Andrew Fuller Friday: Ministerial and Christian Comfort

“That I may be comforted with you by the mutual faith both of you and me.”—Rom. 1:12.

The communion of saints was thought of such importance among the early Christians as to become an article of faith; and where the spirit of it is preserved, it is a charming part of the Christian religion. The text gives us a brief description of it. Paul longed to see the Roman Christians, of whom as yet he had only heard, that he might impart to them some spiritual gift, that they might be established. His faith would comfort them, and theirs would comfort him.

We are here naturally led to inquire what there is in the faith of a minister to comfort Christians—what there is in the faith of private Christians to comfort ministers—and what there is in the common faith of both to comfort each other.

Let us then inquire,

I. What there is in the faith of ministers to comfort private Christians.—For when Christians see their ministers, they naturally expect to hear something concerning the faith; and Paul seems to take this for granted. There are three things in the faith of a minister calculated to comfort private Christians:—

1. Its being Scriptural and decided.—If antiscriptural, we might comfort the sinner and the hypocrite; if speculative, we might amuse a few ingenious minds; but we could not comfort the Christian. Nor must we be undecided. To see a minister who is decided, on Scriptural grounds, is to see a guide who is well acquainted with his map, and who knows his way; or a pilot well acquainted with his chart. The reverse will be stumbling and most distressing. If a guide now tells you this is the way, then that, and is at a loss which to choose, it must occasion fear and distrust, instead of comfort.

2. Its being considered, not for themselves only, but as a public trust to be imparted.—Paul considered himself a debtor to others; an almoner, possessing the unsearchable riches; “as poor, yet making many rich.” In fact, the very afflictions of ministers, as well as their consolations, are sent to produce this effect, 2 Cor. 1:6.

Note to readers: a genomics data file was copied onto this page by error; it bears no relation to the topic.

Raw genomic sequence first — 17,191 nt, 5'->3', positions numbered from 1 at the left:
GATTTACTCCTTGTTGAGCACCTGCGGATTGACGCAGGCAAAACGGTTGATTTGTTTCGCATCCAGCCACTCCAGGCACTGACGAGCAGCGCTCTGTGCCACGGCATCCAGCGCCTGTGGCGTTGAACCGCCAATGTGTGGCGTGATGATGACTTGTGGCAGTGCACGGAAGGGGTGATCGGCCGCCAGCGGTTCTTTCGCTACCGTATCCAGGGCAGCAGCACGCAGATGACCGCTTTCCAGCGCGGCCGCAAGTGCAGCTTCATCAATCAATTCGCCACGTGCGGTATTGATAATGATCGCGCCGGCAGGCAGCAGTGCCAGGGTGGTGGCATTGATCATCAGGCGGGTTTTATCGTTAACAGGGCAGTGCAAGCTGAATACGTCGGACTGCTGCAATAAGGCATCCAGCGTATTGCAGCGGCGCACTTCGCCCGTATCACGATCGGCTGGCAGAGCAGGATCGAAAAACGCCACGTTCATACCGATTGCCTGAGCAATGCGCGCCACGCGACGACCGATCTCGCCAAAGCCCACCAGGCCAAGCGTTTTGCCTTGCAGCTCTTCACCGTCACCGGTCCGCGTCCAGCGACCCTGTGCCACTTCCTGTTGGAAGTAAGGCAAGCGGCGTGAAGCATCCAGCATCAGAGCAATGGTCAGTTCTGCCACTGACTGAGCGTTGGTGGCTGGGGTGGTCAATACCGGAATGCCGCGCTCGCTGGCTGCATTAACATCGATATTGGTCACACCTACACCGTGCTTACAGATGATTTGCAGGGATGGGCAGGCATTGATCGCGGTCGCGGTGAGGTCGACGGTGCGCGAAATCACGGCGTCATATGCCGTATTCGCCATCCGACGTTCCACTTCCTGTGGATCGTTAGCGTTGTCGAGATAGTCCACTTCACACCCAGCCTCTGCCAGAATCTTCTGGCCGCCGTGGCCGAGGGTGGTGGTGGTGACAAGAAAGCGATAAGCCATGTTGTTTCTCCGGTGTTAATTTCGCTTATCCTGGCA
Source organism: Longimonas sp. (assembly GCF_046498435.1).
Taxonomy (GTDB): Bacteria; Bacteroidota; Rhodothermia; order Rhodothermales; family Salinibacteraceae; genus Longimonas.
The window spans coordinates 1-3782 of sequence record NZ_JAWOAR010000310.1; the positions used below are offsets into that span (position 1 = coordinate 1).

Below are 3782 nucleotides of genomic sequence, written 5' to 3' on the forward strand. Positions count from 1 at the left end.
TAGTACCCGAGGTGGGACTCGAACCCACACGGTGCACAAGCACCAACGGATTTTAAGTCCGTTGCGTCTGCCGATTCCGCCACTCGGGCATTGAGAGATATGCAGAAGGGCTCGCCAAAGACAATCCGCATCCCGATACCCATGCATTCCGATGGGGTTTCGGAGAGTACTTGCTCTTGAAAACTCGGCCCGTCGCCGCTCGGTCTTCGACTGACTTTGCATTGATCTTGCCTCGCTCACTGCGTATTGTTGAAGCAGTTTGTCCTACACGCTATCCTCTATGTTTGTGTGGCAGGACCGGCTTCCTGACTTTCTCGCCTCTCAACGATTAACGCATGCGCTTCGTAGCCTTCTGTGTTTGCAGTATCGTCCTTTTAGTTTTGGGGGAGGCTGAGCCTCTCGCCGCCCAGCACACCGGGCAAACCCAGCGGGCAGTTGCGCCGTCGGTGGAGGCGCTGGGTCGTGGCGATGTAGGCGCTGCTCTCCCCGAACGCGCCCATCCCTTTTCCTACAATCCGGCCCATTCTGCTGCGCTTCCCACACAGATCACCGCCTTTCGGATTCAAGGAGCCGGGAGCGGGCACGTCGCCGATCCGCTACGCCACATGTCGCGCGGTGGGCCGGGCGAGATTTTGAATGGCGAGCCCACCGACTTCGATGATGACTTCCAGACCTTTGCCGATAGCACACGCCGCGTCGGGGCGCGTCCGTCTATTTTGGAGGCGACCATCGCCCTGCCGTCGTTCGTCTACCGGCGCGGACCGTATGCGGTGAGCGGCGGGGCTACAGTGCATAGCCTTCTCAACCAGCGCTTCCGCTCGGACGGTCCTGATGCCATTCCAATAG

3. Its being a living principle in their own souls, 1 Tim. 4:6. Without this, whatever be our attainments, our ministrations will not ordinarily edify Christians. We must preach from the heart, or we shall seldom, if ever, produce any good in the hearts of our hearers.

II. What there is in the faith of private Christians to comfort ministers.—Ministers must receive, as well as impart; and should be concerned to do so, in every visit, and in all their intercourse with their people. Now the faith of Christians contributes to the comfort of ministers, in its being, its growth, and its fruits.

1. It furnishes them with sentiments and feelings in their preaching which nothing else will.—A believing, spiritual, attentive, affectionate audience, whose souls glisten in their eyes, will produce thoughts in the pulpit which would never have occurred in the study. On the other hand, if a minister perceive in his hearers, and especially in those of whom he should expect better things, unbelief, worldliness, carelessness, or conceit, he is like a ship locked up near the pole.

2. In the faith of Christians, ministers see the travail of the Redeemer’s soul.—And this, if they love him, will be a high source of comfort to them.